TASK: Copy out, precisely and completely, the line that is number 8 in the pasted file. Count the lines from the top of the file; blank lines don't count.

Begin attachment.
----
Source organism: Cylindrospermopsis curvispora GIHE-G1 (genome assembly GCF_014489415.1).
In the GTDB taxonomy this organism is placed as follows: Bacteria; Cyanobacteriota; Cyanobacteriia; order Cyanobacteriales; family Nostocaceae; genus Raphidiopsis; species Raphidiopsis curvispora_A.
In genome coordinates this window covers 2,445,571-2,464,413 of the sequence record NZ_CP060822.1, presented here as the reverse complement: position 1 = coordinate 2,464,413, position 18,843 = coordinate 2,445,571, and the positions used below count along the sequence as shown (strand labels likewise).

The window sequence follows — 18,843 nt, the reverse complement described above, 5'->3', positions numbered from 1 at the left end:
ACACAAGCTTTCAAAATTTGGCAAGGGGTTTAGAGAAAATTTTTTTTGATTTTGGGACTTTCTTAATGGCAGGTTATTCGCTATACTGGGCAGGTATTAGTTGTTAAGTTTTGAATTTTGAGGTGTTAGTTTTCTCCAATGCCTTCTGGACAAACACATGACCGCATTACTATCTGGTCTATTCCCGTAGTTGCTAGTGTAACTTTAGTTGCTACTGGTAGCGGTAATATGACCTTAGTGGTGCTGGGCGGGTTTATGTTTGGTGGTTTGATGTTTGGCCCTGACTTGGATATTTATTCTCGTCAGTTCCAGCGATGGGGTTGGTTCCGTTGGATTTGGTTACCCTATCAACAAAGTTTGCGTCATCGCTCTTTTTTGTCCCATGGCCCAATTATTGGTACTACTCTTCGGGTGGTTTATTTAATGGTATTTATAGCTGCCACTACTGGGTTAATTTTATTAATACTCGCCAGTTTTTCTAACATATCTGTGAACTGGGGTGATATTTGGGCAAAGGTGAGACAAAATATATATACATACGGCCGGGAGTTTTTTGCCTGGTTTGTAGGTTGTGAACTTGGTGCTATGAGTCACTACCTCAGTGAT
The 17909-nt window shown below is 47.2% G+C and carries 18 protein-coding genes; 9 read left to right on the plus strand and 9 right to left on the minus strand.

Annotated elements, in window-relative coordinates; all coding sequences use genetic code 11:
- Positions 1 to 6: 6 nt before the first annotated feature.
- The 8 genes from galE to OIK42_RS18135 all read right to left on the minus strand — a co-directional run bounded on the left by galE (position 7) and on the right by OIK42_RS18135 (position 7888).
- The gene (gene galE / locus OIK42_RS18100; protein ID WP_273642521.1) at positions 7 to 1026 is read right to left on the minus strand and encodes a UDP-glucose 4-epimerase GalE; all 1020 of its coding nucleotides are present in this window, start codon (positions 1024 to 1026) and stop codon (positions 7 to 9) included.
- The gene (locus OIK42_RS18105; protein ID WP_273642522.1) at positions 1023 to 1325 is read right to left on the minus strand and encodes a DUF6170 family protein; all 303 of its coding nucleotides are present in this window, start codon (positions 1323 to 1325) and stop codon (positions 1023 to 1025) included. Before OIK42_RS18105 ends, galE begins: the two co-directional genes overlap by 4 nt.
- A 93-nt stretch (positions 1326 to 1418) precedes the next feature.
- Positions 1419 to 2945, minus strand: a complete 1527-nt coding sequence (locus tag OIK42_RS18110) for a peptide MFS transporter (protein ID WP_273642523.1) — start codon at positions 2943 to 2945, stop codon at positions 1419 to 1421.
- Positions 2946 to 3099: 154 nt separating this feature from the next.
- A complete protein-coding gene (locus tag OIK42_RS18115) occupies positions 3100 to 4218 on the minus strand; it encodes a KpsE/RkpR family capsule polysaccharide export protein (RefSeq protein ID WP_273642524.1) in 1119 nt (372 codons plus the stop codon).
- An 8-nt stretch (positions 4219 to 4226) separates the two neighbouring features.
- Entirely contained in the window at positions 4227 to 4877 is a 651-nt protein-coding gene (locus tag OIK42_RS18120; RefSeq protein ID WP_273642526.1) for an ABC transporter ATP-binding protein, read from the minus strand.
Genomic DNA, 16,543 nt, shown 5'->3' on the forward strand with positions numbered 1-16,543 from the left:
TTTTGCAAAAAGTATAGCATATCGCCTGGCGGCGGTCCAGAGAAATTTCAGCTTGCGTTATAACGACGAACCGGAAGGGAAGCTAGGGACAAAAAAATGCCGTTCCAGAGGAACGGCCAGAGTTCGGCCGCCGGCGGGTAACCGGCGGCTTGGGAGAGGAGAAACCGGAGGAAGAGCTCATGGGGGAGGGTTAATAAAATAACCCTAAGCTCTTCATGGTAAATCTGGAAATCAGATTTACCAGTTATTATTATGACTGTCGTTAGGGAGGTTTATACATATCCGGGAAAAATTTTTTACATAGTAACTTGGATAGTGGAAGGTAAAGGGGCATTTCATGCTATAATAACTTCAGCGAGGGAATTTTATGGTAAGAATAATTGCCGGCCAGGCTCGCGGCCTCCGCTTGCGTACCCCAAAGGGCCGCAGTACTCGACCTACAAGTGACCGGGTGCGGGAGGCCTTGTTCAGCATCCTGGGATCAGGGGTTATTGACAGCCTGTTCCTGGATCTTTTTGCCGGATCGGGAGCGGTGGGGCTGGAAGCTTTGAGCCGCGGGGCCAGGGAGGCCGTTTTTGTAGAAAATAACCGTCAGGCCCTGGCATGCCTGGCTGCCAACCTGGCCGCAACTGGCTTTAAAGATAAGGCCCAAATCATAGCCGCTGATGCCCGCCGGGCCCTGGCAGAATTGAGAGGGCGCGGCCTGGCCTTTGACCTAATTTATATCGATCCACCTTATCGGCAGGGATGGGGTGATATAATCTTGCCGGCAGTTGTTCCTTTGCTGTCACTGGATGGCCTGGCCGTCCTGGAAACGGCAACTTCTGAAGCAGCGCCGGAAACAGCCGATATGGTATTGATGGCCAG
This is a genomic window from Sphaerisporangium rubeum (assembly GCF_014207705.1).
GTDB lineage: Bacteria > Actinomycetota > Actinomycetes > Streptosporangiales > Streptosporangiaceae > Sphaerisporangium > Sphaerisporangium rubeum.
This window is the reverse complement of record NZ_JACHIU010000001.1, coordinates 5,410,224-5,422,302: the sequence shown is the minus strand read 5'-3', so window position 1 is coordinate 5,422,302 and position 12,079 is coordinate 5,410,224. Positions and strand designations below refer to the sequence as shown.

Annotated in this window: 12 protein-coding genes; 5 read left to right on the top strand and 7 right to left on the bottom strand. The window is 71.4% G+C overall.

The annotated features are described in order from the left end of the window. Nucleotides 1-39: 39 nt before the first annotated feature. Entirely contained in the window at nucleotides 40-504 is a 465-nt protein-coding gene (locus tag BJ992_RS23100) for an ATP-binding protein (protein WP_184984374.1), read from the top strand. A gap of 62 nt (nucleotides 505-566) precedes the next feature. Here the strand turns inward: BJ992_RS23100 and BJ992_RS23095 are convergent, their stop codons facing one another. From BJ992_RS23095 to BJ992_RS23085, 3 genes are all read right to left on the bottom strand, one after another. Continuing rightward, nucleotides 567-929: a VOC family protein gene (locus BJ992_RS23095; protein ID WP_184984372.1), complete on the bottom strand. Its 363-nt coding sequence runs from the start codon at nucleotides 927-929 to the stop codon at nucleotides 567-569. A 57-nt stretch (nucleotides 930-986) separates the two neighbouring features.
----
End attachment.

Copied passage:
- Positions 1 to 6: 6 nt before the first annotated feature.